By Nikki Bayley
Heading to Rome and planning on visiting Vatican City and St Peter's Square? Then make sure that along with your camera and sun cream, you also pack a shawl, shirt and some long trousers - or face being banned.
The Vatican City's Swiss Guard stepped up security in St Peter's Square last year, demanding that visitors who are dressed 'inappropriately' cover up. That means shorts, short skirts and bare shoulders are no longer allowed. The clothing ban was always in place at St Peter's Basilica, but was last year extended to the entire square. This led to hawkers setting up, selling scarves, paper trousers and shirts - and the square turning into a changing room.
To save you the embarrassment of sporting pull-on paper trousers, here's our guide to clothing customs around the world...
Barbados - Don't wear camouflage clothing
Several Caribbean nations have this rule, it's similar to not being allowed to impersonate a police officer in the UK. To stay safe, it's a good bet to leave any khaki, camouflage or military-style clothing at home. Military-style clothes are strictly for the professionals and wearing combat gear will almost certainly result in you being sent back to your hotel to change and could even land you in jail.
[See also: Places you're not allowed to visit]
India - Don't wear shorts
Men and women should avoid wearing shorts in India as there is a stigma attached to Western adults wearing them. Shorts are seen as the uniform of the poorest people in Indian society and also - for men - they are traditionally just for young boys. Creased clothes should be avoided too - Indians are fastidious about their appearances, so take advantage of street ironing booths, or hotel laundry and ironing services, to avoid causing offence.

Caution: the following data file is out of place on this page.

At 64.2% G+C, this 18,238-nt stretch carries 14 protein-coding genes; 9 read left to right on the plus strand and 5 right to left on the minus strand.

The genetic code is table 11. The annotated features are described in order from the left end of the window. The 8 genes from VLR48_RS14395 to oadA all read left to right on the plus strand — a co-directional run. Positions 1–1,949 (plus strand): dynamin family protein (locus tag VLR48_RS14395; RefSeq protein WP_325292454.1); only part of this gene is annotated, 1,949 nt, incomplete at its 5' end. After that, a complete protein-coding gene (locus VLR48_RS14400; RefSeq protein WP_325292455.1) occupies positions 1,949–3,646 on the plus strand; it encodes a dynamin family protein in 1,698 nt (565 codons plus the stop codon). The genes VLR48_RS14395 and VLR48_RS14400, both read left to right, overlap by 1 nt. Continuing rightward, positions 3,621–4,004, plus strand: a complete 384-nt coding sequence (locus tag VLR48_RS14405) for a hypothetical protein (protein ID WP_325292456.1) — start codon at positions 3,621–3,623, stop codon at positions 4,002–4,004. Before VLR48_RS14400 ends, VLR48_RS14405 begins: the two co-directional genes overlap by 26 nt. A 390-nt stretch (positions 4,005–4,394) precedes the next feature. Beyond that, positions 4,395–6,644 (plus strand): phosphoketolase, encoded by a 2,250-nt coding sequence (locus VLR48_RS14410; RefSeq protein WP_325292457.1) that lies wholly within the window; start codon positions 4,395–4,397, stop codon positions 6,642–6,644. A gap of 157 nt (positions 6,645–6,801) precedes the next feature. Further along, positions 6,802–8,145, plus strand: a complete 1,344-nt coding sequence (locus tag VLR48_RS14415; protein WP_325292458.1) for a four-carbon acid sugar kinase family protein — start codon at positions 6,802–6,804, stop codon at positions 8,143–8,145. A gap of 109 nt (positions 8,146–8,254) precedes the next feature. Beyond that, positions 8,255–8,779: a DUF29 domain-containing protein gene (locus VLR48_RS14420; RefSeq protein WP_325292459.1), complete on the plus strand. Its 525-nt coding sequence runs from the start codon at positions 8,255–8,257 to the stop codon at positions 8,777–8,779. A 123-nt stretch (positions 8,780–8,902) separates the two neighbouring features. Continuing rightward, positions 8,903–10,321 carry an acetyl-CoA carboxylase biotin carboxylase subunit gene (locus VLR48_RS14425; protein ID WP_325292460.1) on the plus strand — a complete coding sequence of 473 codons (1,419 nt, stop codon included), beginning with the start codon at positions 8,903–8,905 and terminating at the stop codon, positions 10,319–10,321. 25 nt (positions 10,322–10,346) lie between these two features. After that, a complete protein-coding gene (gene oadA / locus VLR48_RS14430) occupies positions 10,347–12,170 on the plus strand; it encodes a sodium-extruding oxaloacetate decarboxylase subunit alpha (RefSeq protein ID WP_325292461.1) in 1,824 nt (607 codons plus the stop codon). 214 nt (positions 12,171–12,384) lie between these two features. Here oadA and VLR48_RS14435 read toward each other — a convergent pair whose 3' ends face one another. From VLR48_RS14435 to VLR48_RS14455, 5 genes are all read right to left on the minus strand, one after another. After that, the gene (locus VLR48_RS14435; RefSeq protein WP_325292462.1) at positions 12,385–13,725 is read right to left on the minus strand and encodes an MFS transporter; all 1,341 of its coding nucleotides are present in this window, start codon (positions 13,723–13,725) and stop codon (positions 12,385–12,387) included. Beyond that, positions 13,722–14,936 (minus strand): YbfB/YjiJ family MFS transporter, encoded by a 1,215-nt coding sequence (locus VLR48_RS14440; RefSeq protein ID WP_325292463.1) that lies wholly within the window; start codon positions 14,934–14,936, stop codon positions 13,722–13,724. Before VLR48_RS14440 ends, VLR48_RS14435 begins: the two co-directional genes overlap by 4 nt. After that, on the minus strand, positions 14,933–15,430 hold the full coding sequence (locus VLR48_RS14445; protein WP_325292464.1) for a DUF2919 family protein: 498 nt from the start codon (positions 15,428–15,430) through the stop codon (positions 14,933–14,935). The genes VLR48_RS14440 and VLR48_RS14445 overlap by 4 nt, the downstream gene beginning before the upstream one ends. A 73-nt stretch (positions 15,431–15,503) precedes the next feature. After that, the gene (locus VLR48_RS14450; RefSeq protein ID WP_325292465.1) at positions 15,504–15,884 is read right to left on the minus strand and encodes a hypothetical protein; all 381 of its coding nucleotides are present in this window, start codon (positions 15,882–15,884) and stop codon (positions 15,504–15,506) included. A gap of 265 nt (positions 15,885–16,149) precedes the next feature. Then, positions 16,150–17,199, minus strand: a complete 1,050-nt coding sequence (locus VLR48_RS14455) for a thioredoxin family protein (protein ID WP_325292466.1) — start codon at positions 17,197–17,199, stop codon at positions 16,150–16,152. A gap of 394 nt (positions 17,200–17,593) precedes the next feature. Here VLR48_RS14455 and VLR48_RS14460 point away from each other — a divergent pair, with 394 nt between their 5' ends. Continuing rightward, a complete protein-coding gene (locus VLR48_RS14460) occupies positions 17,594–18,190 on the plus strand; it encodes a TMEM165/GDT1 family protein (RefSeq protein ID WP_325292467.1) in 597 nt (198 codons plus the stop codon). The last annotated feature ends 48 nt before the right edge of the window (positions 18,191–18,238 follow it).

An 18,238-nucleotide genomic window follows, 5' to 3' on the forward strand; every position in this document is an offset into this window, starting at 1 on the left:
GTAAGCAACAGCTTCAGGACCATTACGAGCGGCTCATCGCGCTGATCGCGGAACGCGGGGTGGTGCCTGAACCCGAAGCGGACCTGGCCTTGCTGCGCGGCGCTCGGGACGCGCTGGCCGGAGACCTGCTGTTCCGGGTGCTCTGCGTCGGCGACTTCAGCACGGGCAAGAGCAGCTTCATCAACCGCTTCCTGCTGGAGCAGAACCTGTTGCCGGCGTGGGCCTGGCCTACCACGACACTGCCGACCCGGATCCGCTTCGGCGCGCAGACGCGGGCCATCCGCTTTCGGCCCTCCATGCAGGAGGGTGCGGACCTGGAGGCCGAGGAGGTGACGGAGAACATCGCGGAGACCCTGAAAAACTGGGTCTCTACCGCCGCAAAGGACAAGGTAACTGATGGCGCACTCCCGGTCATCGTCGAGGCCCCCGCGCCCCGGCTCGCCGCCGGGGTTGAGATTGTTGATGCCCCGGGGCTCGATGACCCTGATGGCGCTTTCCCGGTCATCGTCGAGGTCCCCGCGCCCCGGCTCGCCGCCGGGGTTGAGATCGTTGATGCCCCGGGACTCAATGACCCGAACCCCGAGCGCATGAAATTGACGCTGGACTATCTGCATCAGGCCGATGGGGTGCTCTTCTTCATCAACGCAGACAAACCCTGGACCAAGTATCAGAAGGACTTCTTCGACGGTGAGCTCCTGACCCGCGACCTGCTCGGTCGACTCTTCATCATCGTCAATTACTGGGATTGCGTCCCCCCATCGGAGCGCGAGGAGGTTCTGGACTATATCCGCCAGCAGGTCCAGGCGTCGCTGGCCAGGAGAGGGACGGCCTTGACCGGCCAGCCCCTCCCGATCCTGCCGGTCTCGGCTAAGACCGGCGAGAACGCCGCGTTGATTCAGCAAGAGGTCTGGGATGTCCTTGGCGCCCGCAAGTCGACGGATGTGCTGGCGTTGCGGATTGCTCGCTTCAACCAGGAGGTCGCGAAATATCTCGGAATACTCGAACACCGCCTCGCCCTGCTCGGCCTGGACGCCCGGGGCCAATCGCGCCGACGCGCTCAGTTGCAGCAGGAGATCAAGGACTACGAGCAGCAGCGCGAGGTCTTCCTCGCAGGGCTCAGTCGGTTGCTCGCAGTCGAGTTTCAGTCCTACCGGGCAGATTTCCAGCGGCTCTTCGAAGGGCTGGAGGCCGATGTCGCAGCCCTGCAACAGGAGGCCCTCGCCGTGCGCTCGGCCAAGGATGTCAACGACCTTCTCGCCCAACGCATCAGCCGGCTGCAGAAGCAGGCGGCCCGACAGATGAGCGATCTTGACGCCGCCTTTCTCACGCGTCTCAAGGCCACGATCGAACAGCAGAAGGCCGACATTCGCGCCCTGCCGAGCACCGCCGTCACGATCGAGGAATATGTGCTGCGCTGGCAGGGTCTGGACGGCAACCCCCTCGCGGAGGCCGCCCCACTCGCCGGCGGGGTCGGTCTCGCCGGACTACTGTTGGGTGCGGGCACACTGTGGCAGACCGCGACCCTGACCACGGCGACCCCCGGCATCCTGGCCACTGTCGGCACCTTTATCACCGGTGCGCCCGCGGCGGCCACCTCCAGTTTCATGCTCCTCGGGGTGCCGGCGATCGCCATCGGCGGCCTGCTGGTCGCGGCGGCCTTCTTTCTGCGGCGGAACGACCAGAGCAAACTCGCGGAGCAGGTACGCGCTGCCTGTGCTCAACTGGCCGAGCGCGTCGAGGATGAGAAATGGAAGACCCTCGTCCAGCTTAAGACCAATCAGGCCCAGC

Peru - Don't wear a red hat if you're a single man
The people who live on Taquile Island on Lake Titicaca are textile experts, and they have used this skill to develop a rather handy shorthand when it comes to spotting who's single and who's attached. The men of this society wear knitted hats: a red hat says that you're married, and a white one shows that you're single. There are a few different ways to wear your hat if you're not attached; if your hat tilts to the right, you have a girlfriend, to the back, you live with someone but if your hat tilts to the left, you're single and available!
Indonesia - Don't leave your shoes pointing in the wrong way
Indonesia is a fairly conservative country. Away from the beach and tourist areas, women should always keep their knees and shoulders covered and men should avoid wearing shorts. When visiting Hindu temples, always remove your shoes but make sure that the toe of the shoes points to the outside from inside the entrance.
Morocco - Don't put your swimsuit on while you're on the beach
As a Muslim country, you should follow the usual rules of public behaviour - no bare knees or shoulders - and if heading away from tourist areas, dress more modestly with legs covered too. On the beach in a tourist resort, bikinis and swimming costumes are fine, but you should always head to a changing cabin when getting in or out of beachwear.
Cayman Islands - Don't go topless
Although the Cayman Islands are famous for their stunning beaches and warm turquoise sea, don't be tempted to get an all-over tan, as going topless or completely naked is illegal and strictly enforced. So cover up!
Iran - Don't forget your hijab
OK, so you're probably not heading to Iran for holiday but, just for the record, all women and girls over nine years old must cover their hair and most of their body. Most women choose to wear a chador, a full-length cloak that covers the whole body, along with scarves to cover their hair and neck. Western women should wear the hijab, a headscarf and clothes which cover everything, so only your face and hands are visible.